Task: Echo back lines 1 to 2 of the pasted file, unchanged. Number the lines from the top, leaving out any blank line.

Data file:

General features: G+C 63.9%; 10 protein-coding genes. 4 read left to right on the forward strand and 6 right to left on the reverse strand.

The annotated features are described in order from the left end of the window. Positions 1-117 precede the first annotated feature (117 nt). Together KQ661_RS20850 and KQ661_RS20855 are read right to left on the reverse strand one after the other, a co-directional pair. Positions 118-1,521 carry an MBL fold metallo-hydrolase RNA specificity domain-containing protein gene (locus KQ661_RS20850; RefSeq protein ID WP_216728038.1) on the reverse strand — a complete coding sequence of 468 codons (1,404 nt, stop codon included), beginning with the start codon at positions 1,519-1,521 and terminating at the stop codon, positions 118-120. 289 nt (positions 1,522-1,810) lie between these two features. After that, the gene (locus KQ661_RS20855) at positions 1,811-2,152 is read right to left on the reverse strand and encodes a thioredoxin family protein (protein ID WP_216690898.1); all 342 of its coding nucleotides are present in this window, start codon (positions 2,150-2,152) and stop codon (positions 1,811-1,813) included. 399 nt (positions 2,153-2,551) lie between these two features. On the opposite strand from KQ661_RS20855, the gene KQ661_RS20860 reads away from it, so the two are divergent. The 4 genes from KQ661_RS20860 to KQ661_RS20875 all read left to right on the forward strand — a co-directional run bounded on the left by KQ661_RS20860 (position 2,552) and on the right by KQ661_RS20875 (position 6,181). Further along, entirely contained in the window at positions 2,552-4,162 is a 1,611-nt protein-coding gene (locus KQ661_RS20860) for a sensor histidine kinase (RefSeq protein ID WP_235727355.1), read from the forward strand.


General features: G+C 63.9%; 10 protein-coding genes. 4 read left to right on the forward strand and 6 right to left on the reverse strand.

The annotated features are described in order from the left end of the window. Positions 1-117 precede the first annotated feature (117 nt). Together KQ661_RS20850 and KQ661_RS20855 are read right to left on the reverse strand one after the other, a co-directional pair. Positions 118-1,521 carry an MBL fold metallo-hydrolase RNA specificity domain-containing protein gene (locus KQ661_RS20850; RefSeq protein ID WP_216728038.1) on the reverse strand — a complete coding sequence of 468 codons (1,404 nt, stop codon included), beginning with the start codon at positions 1,519-1,521 and terminating at the stop codon, positions 118-120. 289 nt (positions 1,522-1,810) lie between these two features. After that, the gene (locus KQ661_RS20855) at positions 1,811-2,152 is read right to left on the reverse strand and encodes a thioredoxin family protein (protein ID WP_216690898.1); all 342 of its coding nucleotides are present in this window, start codon (positions 2,150-2,152) and stop codon (positions 1,811-1,813) included. 399 nt (positions 2,153-2,551) lie between these two features. On the opposite strand from KQ661_RS20855, the gene KQ661_RS20860 reads away from it, so the two are divergent. The 4 genes from KQ661_RS20860 to KQ661_RS20875 all read left to right on the forward strand — a co-directional run bounded on the left by KQ661_RS20860 (position 2,552) and on the right by KQ661_RS20875 (position 6,181). Further along, entirely contained in the window at positions 2,552-4,162 is a 1,611-nt protein-coding gene (locus KQ661_RS20860) for a sensor histidine kinase (RefSeq protein ID WP_235727355.1), read from the forward strand.